Hi! I'm Jonah Bloch-Johnson, a climate scientist researching global warming. You can learn more about my research here, and see how weird the weather currently is in various cities around the world here. Here's a rundown on global warming:
You and I are powered by the food we eat, breaking down carbon-based matter and in the process breathing out carbon dioxide. We've made machines - cars and power plants and factories - that basically do the same thing, but on a much larger scale, releasing many times as much carbon dioxide in the process. We've made so many billions of machines that the carbon dioxide they produce is noticeably building up in the Earth's atmosphere.
The Sun warms up the Earth, and the Earth in turn cools off by radiating energy away to space; this new carbon dioxide is blocking some of that energy, so that it sticks around and warms up the surface of the planet instead. Even though the temperature on a given day can flicker around like the flames of a fire, unexpectedly getting colder or warmer, this additional energy is like an extra log added to the fire, a persistant additional source that makes the fire warmer on average.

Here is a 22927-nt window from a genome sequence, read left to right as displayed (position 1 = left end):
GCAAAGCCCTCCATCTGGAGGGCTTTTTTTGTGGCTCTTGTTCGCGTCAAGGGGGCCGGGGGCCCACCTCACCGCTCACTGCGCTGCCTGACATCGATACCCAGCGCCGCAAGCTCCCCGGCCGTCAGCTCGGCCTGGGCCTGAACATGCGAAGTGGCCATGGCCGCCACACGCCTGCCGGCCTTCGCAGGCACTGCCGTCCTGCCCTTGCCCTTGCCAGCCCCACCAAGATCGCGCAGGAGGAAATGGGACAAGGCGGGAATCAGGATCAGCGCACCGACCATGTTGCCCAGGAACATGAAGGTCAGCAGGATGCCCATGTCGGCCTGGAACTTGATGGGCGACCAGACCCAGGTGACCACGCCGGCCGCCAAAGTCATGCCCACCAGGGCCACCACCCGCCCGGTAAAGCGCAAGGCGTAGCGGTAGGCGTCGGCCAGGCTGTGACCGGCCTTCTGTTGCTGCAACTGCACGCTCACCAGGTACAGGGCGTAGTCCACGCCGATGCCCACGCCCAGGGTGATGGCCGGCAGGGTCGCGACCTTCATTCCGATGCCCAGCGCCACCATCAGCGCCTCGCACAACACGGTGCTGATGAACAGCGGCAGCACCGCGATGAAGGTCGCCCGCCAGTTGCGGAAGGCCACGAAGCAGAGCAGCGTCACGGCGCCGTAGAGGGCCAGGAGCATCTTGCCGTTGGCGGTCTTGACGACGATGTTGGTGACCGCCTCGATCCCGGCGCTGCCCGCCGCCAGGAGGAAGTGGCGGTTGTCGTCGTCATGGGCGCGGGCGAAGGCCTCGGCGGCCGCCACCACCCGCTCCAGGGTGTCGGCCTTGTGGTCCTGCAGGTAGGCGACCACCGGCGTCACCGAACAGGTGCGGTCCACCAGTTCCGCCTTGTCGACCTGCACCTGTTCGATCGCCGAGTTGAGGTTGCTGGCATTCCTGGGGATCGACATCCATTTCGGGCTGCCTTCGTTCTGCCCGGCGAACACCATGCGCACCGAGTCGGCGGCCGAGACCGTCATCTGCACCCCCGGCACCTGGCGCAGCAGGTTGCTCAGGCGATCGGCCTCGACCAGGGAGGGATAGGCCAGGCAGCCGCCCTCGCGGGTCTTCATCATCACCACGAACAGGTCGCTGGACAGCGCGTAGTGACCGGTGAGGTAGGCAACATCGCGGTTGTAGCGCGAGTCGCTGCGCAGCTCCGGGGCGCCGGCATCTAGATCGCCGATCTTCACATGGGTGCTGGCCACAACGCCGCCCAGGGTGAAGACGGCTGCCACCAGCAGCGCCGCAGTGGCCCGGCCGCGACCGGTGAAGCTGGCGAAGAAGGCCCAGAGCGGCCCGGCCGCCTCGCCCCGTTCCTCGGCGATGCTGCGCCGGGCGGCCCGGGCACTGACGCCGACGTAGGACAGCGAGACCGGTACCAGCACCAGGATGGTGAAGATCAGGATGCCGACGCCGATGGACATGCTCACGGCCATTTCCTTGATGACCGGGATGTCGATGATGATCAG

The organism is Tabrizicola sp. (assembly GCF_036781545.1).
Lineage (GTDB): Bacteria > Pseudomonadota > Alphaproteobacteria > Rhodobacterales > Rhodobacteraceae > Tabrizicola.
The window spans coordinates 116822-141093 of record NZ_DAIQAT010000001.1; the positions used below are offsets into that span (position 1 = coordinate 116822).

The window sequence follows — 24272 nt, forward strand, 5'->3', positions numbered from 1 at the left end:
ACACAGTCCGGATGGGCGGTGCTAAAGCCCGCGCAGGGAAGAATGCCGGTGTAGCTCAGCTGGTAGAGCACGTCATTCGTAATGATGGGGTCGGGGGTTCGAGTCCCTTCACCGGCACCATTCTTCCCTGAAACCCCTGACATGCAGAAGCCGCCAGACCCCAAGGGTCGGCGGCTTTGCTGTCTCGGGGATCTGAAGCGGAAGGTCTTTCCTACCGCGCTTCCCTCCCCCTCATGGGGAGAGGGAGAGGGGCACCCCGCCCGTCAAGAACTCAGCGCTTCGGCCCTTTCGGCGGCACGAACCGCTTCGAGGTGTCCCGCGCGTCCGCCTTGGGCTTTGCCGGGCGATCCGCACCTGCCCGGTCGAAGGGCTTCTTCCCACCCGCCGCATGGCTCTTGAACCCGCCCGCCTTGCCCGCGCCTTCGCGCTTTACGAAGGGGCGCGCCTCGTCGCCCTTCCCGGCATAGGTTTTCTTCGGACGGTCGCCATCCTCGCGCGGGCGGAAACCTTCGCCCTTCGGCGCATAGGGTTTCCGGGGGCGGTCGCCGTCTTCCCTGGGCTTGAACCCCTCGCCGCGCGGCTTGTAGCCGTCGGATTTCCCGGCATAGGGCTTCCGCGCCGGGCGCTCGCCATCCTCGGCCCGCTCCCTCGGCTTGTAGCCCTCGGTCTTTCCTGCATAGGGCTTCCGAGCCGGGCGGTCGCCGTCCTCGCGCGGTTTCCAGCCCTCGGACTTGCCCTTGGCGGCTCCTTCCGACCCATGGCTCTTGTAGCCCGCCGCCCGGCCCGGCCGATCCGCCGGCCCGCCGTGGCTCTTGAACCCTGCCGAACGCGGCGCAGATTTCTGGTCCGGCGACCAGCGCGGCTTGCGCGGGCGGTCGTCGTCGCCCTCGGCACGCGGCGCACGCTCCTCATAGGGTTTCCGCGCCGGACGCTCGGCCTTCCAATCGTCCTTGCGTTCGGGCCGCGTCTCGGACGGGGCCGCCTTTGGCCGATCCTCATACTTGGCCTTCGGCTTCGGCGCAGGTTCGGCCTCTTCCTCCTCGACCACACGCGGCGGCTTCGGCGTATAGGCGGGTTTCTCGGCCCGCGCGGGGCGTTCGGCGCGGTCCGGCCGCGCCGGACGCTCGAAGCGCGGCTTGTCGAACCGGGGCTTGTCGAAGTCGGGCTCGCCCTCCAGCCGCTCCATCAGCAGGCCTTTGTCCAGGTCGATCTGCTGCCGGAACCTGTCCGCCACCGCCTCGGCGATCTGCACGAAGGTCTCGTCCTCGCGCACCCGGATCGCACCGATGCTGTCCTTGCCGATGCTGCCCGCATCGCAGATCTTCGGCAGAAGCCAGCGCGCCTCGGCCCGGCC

This extra warmth is melting ice sheets, the Arctic ice cap, sea ice, glaciers, and snow; it is bringing more intense heat waves and hurricanes; it is making the sea level rise, changing the Earth's coastlines and bringing worse storm surges; it is shifting the circulation of the atmosphere and ocean and the water cycle, bringing floods to some regions, droughts to others; it is changing the onset and length of the seasons. Also, the carbon dioxide itself is making the ocean more acidic. These changes are altering the conditions that pretty much every living thing on this planet exists in, affecting the web of life in ways that we're still just discovering.
Although we've already altered the climate, we are projected to alter it far more in the coming century and still more beyond, especially as more humans get the benefit of access to these machines that were used by relatively few in the past. Luckily, we have room to be more careful with how we use these machines now, and ways to use them less; and we have new machines that can get energy from other means, like from the wind and the sun, and machines that can store energy; and we have ways of communicating and cooperating as humans, to do whatever we want.
So... what will we do?